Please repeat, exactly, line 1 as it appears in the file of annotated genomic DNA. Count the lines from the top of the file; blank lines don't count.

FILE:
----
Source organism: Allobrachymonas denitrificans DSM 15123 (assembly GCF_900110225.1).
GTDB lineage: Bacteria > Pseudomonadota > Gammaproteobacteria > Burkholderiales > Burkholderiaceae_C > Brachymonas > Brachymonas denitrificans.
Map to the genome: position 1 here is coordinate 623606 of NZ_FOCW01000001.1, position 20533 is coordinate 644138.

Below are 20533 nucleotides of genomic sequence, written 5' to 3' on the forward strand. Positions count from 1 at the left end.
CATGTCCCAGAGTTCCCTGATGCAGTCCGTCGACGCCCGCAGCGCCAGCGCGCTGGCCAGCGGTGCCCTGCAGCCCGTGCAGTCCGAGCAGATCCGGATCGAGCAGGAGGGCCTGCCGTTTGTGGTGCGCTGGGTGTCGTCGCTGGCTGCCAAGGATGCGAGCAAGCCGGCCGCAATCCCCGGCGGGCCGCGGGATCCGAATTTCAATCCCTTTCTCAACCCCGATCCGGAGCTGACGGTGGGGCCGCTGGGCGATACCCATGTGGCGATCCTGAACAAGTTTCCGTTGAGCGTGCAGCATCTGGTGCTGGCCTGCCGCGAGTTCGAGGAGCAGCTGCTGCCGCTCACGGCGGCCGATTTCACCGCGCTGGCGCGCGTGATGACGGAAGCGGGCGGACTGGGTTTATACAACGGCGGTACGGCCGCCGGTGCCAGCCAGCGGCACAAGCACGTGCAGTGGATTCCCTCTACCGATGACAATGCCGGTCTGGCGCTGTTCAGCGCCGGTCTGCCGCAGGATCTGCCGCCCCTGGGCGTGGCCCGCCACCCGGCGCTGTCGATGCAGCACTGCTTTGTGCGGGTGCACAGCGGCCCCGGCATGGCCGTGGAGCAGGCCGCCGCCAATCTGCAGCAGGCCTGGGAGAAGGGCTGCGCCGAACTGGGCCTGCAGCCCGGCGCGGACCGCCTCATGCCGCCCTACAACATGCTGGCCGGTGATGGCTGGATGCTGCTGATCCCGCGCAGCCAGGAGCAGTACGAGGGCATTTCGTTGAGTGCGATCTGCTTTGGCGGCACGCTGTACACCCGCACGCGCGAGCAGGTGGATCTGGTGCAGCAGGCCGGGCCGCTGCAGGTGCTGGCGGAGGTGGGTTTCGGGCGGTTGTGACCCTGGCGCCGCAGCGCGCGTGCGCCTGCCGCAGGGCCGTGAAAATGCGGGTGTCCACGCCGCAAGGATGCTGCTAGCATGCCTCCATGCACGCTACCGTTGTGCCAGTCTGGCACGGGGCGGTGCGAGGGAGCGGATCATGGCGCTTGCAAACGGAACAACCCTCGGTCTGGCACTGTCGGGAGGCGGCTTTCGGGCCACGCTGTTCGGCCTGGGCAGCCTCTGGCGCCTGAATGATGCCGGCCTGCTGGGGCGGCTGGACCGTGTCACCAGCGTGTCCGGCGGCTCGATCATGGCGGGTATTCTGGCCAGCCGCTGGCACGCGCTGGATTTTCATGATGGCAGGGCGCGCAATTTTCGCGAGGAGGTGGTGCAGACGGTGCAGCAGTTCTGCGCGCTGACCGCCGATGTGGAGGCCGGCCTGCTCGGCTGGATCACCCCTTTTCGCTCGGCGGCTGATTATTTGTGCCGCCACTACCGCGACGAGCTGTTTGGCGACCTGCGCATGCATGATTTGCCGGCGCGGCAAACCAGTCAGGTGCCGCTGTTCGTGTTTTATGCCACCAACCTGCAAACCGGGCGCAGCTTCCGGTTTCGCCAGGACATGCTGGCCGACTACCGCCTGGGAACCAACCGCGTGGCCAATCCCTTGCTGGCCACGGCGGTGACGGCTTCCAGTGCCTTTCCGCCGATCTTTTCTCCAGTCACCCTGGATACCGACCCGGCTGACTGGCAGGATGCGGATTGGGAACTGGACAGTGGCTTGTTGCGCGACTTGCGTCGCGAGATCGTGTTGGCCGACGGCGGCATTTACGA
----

Source organism: Allobrachymonas denitrificans DSM 15123 (assembly GCF_900110225.1).